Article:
Beginner's Eyes. Getting them back.

I am sad that I learned so much about the plumbing of photography because my desire to make technically perfect images has certainly gone a long way toward beating up the part of my brain that just wanted to look at stuff and go, "Hey! They would be neat.  Let's just press the button."

There always comes a time when you have to sort through stuff and file things away deeper and deeper into the warehouse of treasures to make room for the newer treasures.  You sort through in case you missed a few gems that need to be put into more convenient storage (metaphorically speaking).  And in this process you invariably come across things that disquiet your own self image.  Take for instance the concepts of "mastery".  I took this photo above in 1978 before I knew anything about photography.  I lined up the "stick-with-the-lollypop" (match needle metering)  in the finder of a Canon TX camera and pushed the button.  And then I learned how to take pictures.  But, we live in a society that loves to dissect and quantify.  In some sense our modern culture group-thinks that all phenomena can be explained if only we can subject it to a rigorous enough bisection, followed by a meticulous calculation of the components.

Our prevailing idea of mastery is to know ALL the technical steps that can be known for completing a project with "best practices".  That requires turbo-charging the math and analytical side of your brain.  But the practice is fraught with all kinds of peril.  The math brain is a very vicious hoodlum in many regards.  But mostly because he believes that everything can be reduced to a series of memorized formulae.  Eventually you will know all the reasons why every scene you come across is "compromised" and unable to be "effectively" shot and made "perfect".  You begin only to photograph scenes that can be shoehorned into the narrow definition of perfection.  At some point your technical focus becomes your reality.  You cease to see things outside the filter of this reality.  You have now gained technical master while atrophying the part of your brain that was responsible for recognizing the subjects that made you feel happy and engaged.  Engaged not because you could capture them perfectly but because you would enjoy the experience of visually encountering them even if a camera were not involved.

At this point the technical considerations become a mental straightjacket binding your creative limbs and preventing you from hurting yourself by "having to" endure the possibility of a failed photo.  How sad.  At that point you will have lost your "beginner's eyes" and the very thrill that compelled you to be a photographer in the first place.

Cameras like the Lomo are an attempt to short circuit technical thinking and just react.  But we don't really need to degrade our cameras to return to the pure joy of photography.  We only need to respond emotionally to what's in front of the camera and to click with whatever camera we have in hand.  Sometimes I am more attracted to the failed frame than the traditional keeper.

You may be more enlightened than me.  This issue may not come up for you.  But if you are a technical/research/process/workflow/measurement kind of guy chances are you've got it so bad you can't even see it.  You can work on getting back to an unguarded or technically un-nuanced  reaction to images or you can accept that compulsive reduction is part of your gestalt and just enjoy the process as you enjoy it and ignore my own self-examination.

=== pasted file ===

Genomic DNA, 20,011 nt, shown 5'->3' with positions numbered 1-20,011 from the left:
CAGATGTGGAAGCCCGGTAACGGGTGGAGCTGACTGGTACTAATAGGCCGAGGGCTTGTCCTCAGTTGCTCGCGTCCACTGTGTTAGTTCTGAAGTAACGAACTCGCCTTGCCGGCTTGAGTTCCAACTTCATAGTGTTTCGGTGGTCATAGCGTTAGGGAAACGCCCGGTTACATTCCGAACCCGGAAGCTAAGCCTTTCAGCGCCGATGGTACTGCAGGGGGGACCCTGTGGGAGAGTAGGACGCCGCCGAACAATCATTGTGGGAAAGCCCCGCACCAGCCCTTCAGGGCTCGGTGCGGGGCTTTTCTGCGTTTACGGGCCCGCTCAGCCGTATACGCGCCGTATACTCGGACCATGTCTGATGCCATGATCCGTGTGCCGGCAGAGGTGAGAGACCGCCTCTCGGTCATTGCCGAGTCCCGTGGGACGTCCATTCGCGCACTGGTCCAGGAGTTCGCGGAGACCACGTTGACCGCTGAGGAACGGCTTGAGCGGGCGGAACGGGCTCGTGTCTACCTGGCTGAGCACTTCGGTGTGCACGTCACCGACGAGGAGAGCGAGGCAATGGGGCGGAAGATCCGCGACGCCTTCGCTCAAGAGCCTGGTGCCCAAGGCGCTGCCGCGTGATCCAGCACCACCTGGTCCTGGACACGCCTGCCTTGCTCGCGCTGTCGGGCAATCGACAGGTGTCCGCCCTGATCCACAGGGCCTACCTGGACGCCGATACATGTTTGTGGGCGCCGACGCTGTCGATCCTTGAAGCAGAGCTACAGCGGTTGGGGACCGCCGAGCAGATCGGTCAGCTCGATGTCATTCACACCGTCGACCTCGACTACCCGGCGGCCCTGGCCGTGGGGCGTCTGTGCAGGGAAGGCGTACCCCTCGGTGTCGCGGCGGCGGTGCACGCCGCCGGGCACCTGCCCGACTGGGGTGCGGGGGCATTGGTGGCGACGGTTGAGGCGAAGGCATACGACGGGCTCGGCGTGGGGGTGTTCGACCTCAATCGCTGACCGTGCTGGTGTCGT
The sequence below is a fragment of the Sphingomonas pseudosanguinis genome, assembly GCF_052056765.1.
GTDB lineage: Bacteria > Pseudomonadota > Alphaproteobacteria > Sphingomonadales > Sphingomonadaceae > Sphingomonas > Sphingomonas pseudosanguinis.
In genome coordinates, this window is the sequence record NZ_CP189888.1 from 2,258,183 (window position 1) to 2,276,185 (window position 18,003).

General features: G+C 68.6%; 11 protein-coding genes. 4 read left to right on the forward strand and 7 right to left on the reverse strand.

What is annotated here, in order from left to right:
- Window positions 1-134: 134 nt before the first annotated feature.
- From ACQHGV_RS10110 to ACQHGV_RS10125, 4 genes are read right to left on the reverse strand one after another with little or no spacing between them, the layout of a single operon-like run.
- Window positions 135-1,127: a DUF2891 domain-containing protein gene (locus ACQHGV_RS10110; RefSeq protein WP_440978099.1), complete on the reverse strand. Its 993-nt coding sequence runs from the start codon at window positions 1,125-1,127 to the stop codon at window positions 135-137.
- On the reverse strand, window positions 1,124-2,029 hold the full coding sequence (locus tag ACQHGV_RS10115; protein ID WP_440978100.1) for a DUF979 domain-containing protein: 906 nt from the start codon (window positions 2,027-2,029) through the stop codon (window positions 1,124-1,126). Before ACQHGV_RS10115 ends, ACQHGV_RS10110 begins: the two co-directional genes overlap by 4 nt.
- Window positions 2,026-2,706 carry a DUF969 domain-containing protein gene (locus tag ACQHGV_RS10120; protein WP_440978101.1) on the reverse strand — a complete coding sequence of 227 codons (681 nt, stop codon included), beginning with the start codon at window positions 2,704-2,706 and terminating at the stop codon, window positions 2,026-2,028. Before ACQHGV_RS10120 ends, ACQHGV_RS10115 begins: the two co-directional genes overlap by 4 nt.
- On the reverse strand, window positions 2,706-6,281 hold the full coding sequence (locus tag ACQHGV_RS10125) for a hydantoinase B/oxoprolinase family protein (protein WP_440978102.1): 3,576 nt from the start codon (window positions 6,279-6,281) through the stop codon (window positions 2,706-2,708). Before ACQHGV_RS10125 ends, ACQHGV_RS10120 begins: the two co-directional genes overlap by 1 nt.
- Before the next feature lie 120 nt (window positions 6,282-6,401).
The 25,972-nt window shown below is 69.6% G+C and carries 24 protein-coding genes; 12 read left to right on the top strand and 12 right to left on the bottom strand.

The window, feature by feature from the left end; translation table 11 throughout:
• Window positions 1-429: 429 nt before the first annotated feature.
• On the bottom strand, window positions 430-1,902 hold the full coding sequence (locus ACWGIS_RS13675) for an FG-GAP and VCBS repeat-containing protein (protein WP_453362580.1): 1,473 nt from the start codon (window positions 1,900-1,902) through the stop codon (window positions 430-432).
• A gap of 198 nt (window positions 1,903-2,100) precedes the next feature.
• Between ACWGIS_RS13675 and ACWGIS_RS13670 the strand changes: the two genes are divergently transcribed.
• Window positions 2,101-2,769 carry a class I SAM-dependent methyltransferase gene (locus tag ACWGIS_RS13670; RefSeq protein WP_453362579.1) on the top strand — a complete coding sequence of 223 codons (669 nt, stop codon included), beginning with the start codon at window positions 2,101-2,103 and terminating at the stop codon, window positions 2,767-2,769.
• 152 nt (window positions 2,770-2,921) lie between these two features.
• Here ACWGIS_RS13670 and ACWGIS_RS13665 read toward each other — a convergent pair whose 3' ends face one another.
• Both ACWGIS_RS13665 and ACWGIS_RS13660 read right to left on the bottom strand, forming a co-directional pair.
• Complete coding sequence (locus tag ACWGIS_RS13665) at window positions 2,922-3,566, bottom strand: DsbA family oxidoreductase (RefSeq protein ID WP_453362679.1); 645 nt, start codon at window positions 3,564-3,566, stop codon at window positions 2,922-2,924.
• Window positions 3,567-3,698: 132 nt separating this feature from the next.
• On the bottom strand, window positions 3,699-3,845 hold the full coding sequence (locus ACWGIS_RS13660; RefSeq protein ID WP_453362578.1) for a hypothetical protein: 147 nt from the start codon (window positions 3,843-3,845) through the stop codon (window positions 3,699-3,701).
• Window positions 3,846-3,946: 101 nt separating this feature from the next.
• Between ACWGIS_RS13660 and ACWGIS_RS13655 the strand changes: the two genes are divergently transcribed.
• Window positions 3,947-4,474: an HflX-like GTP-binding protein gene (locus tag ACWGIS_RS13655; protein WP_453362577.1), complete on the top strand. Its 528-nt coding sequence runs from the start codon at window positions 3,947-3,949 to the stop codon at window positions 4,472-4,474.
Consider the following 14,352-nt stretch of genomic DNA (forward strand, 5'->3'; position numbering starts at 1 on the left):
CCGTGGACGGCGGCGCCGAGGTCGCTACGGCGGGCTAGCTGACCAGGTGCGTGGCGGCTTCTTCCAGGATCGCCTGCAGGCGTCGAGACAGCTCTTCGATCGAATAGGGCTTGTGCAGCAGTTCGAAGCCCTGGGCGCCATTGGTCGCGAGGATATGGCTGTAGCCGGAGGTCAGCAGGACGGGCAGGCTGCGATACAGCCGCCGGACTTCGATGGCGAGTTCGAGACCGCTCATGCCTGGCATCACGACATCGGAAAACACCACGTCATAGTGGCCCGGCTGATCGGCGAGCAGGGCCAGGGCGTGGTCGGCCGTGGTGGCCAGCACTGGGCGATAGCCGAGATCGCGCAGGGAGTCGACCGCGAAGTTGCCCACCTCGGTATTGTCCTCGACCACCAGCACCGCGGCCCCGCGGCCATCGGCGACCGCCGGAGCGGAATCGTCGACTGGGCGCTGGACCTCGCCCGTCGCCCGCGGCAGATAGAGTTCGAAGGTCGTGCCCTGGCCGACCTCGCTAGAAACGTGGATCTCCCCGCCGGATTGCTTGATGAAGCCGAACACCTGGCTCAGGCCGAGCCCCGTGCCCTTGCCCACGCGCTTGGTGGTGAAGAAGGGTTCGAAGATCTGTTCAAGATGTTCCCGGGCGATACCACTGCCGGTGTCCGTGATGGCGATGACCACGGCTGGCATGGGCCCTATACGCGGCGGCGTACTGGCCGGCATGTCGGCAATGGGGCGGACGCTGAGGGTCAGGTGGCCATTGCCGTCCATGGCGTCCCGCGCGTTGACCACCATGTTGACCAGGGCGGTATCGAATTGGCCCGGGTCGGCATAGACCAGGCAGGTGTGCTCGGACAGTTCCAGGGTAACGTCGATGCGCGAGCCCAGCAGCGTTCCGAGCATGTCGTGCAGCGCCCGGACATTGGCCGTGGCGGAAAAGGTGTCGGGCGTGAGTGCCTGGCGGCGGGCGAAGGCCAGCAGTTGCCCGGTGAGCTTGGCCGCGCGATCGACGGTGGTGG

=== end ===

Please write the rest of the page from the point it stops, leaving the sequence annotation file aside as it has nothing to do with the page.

I do know one thing.  I liked the energy in the  photos I took years ago.  A lot.  It made up for the glitches.


Danny Chatham said...

Me too!

robert e said...

If I learned anything from "Zen and the Art of Archery", it is that technical mastery is an unavoidable but intermediate step to true mastery, which resembles the intuitive, fearless joy of the ignorant beginner. Keep going.

Dave Jenkins said...

Paralysis by analysis, a friend of mine calls it.

SS Buchanan said...

One of the reasons I like to use the eTTL functions of modern flashes is for similar reasons - while the technicalities of setting the flash power is all easy, its a distraction that sometimes it's nice to circumvent.

Bill said...

I agree with Danny, "Me too!" This is something I have been thinking about a lot lately. It seems I forgot how to have fun with photography. It is something I have started to work on again.
Thanks for the great posts Kirk.

robert e said...

Sorry it is "Zen In the Art of Archery", not "Zen and..."

The author, Eugen Herrigel, does tell the exceptional story of a royal guard who was judged a fencing master before receiving any technical training. That was because after many years of concerted grappling with the problem of death, the guard had lost his fear of it, which, according to his fencing master, Tajima-no-kami, was one of the secrets of swordsmanship.

Steve Burns said...

"...I liked the energy in the photos I took years ago. A lot. It made up for the glitches."

I have a friend that likes to use the word "impeccable" often when describing photography. The one thing that he is ends up missing at times is the life, or the energy in an image that you have so eloquently pointed out in your post.

Geir said...

This is great, and very true. This last term I've learned that the fire dies in my students if we spend too much time on technicalities, and too little on creating spaces for having photo fun.
They want to know the know-how, but when they get it, it almost as a rule works against them.